August 1: Controversial African American leader Marcus Garvey
and his Universal Negro Improvement Association hold the first International
Convention of the Negro Peoples of the World in Madison Square Garden, New York.
August 18: The Nineteenth Amendment to the Constitution, guaranteeing
women the right to vote, is ratified.
Wilson receives the Nobel Peace Prize.
The League of Nations meets for the first time in Geneva.
The Senateís rejection of the Treaty of Versailles, however, means the
League meets without the United States as a member nation.
Wilson rides with President-elect Warren G. Harding to the
Capitol and signs the last acts of the 66th Congress before departing for his
new home on S Street in Washington, D.C.
July 14: Italian-born anarchists Nicola Sacco and Bartolomeo
Vanzetti are convicted of murder. Their case will stir protests around the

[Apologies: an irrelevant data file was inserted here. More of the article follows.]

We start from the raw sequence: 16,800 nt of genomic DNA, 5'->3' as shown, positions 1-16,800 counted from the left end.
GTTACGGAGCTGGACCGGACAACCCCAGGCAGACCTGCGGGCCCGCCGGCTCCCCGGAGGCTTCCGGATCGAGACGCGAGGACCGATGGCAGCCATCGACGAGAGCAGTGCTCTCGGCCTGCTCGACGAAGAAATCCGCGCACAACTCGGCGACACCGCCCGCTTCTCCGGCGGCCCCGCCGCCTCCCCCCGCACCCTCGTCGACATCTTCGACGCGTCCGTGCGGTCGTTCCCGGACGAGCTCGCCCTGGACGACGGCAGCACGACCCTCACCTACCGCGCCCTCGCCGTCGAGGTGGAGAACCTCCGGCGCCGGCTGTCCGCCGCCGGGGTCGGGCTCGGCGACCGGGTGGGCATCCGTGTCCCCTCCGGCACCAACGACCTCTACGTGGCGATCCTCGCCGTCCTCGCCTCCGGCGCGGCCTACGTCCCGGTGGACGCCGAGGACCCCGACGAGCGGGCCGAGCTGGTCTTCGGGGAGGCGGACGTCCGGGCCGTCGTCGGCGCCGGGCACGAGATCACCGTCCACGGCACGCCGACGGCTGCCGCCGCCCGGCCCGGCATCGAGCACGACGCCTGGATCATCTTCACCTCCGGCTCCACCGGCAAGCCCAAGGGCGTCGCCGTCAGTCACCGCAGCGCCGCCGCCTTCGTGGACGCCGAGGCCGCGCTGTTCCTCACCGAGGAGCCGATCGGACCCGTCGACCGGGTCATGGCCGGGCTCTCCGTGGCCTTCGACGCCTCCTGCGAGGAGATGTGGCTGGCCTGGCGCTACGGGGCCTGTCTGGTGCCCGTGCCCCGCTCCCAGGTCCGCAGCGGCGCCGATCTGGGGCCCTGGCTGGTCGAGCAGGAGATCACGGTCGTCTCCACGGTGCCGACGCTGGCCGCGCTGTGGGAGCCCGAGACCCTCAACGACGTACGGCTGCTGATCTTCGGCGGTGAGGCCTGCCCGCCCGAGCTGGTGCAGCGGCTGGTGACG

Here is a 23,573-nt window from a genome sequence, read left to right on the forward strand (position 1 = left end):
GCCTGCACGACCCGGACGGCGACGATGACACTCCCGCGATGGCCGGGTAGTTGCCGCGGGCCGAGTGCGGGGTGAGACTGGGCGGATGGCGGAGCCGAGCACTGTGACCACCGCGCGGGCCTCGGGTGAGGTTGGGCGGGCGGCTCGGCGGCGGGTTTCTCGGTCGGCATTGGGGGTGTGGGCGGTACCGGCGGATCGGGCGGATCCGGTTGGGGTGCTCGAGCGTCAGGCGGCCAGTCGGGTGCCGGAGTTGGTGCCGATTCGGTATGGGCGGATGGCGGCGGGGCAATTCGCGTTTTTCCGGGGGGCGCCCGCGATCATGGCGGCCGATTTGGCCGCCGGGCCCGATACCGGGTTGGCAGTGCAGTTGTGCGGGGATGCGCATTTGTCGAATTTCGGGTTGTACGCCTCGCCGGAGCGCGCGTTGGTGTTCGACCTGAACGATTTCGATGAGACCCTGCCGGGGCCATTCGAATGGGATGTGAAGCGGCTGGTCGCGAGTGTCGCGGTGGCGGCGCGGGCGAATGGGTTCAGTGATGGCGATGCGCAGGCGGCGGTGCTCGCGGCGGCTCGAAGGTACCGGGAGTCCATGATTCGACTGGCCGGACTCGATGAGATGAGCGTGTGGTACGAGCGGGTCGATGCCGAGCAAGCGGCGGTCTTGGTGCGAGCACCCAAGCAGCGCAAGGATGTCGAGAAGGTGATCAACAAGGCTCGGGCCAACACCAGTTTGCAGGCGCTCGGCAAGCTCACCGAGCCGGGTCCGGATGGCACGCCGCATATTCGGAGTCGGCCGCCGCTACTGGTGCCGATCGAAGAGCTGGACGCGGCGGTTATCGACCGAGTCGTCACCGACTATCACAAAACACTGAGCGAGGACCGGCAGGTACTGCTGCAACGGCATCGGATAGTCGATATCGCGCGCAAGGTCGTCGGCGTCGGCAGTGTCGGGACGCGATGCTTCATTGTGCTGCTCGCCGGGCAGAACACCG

world before their eventual execution in 1927.
President Harding orders Eugene Debsí release from prison,
despite opposition from organizations who wage a "Keep Debs in Jail" campaign.
Benito Mussolini marches on Rome and forms a fascist government.
After delivering a radio address on the significance of Armistice
Day, Wilson speaks on American ideals to an enormous crowd outside of his residence.
January 31: The Union of Soviet Socialist Republics (U.S.S.R.) adopts
its first constitution, based on a dictatorship of the proletariat.
February 3: After suffering a collapse, Wilson dies at his S
Street home. Thousands line the streets of Washington, D.C. as the funeral procession
passes. Wilson is buried at Washington's National Cathedral.